I won’t talk about this at length because I wrote a post about it, but I enjoyed finding another way to try out some new products to test on the blog!

3. Toffee apple

This is really random and I hope my dentist isn’t reading this – but S brought me home one of these after bonfire night and I was intrigued to try it because I’d never had one before. The sweetness of the sugar and the crunchiness of the apple – I don’t want to think of how many calories were in that, but I’m glad I tried it!

4. New shampoo

I usually try out new shampoos and conditioners together, but on this occasion I just got the Aveda almond cherry shampoo when I was putting through a Lookfantastic order to claim my Glossy points. I thought I’d give it a go and had been meaning to try something from the brand for a while. I should really get the conditioner as well, but I was happy with Its performance and love the cherry scent!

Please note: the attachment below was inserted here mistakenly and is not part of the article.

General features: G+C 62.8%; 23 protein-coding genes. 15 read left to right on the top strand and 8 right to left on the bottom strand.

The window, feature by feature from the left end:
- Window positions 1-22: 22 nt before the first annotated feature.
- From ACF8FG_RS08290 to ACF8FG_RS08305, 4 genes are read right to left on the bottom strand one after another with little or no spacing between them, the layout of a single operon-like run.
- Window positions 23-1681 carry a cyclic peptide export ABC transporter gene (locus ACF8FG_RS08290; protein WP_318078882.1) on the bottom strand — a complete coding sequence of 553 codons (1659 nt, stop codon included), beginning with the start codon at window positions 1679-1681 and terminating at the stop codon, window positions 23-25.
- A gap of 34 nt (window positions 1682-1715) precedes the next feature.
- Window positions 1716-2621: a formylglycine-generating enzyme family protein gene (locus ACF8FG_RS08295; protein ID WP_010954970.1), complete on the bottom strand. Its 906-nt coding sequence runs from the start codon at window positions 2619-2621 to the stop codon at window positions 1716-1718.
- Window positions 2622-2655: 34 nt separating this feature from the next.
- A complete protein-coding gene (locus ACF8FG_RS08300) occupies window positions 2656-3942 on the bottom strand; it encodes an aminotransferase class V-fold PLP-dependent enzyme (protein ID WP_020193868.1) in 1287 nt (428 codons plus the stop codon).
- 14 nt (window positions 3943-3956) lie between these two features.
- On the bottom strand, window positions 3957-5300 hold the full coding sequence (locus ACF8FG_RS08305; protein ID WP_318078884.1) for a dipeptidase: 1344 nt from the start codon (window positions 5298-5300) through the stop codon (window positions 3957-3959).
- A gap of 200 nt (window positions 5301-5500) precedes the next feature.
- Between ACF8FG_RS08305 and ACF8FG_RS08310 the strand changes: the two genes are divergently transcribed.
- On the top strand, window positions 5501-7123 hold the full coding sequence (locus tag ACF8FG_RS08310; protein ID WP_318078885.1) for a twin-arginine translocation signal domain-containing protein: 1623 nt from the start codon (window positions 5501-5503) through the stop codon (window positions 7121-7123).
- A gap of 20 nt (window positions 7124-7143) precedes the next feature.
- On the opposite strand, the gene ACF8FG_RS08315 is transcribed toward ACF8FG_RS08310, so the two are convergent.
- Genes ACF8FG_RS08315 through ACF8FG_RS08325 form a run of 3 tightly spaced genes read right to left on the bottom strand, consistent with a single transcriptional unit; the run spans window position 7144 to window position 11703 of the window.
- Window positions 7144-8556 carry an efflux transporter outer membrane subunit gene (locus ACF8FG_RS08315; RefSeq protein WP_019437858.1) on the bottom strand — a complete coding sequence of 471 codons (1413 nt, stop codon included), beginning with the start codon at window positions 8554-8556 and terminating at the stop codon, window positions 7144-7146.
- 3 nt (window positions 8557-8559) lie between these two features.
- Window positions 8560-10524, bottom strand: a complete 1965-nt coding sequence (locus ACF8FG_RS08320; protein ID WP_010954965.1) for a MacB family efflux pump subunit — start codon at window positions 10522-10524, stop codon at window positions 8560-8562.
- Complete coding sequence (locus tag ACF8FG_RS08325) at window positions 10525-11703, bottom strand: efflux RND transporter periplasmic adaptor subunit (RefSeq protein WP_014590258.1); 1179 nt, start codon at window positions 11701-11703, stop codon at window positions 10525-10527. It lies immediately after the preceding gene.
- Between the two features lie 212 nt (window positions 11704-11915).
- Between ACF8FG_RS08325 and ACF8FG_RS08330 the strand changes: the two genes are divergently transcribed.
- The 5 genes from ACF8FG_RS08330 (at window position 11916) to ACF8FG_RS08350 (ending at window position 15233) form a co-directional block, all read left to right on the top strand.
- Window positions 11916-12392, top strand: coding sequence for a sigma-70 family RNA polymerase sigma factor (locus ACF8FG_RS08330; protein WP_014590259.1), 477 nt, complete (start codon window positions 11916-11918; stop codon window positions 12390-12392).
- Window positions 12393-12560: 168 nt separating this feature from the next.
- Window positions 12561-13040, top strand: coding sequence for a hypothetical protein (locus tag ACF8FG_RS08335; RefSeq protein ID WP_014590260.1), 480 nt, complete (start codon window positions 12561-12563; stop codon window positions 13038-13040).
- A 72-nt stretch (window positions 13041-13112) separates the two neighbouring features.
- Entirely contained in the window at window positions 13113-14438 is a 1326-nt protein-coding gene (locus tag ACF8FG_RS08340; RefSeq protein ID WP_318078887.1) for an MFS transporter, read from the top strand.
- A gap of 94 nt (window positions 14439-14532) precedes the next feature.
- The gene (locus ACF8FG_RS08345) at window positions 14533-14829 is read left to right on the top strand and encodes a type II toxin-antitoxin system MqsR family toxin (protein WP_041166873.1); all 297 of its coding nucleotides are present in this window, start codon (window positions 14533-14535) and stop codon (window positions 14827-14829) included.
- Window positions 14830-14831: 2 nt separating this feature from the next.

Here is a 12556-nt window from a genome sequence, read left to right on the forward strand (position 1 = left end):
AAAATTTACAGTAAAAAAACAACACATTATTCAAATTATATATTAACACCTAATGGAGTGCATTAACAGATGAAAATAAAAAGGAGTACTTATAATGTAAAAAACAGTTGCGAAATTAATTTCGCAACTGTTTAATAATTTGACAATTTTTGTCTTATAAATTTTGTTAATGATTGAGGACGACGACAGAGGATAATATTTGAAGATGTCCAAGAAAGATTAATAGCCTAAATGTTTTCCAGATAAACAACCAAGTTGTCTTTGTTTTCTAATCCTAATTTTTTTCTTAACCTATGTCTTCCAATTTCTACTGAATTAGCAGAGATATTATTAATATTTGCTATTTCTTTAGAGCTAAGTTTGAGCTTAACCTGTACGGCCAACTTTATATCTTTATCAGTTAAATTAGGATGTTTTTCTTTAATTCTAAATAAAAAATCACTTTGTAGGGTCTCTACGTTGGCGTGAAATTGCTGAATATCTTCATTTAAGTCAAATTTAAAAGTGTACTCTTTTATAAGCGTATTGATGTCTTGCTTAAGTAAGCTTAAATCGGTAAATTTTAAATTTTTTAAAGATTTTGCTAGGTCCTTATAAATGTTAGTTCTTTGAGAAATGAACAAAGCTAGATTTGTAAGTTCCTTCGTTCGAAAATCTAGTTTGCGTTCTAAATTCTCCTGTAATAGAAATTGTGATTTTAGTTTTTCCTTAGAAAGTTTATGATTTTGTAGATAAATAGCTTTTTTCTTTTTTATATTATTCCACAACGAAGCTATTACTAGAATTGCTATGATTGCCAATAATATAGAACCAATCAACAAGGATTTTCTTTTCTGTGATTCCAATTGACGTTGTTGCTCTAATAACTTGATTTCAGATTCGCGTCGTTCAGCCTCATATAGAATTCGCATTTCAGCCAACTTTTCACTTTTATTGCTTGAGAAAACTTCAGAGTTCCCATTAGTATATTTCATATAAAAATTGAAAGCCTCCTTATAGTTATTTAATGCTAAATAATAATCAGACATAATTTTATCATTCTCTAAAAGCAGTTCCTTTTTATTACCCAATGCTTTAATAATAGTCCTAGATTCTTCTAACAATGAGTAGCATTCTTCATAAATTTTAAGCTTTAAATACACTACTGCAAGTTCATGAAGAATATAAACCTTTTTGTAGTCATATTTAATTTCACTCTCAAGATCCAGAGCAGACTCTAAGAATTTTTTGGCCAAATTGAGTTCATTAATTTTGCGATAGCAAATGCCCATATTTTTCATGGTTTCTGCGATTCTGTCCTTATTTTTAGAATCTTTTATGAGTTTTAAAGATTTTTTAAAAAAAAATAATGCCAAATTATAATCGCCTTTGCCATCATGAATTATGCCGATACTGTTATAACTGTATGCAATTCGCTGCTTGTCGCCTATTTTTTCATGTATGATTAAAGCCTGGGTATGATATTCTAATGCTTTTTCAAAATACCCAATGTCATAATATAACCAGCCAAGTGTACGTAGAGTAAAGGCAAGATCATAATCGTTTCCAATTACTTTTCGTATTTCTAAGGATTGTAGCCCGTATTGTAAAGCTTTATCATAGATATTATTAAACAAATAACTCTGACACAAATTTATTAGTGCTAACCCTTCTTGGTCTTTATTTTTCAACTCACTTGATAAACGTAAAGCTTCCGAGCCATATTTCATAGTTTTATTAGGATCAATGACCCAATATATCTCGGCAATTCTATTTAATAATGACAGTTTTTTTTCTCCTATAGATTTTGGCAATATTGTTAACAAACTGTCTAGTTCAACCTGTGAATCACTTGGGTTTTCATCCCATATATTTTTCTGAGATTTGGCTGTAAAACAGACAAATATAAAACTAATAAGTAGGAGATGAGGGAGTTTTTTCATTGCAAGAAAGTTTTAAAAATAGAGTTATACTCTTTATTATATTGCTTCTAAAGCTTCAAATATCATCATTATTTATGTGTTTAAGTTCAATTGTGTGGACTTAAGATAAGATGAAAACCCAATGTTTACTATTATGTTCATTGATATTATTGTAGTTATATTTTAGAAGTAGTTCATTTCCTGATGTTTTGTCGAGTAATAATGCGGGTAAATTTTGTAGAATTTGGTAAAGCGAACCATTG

5. Tili Urban Jungle

I don’t usually shop at QVC, but from time to time they bring out beauty boxes. The Urban Jungle box costs £20 and contains 11 products. The shower gel alone can cost £10 when it’s not on offer, so provided you would use most of the things in the box, it’s a good deal. I gave away the dry shampoo and the eye shadow, but even so, it was still worth my while and a chance to discover some new brands.

6. Completing the first part of my first module

I couldn’t bring myself to write that getting my first assignment in was a favourite, but we covered an interesting range of topics in the first module from website design to databases to creating sound media content. Some things weren’t new to me, whereas others really made my brain work (yay for binary and hexadecimal calculations), but all in all it was a good block and I passed my first two assignments!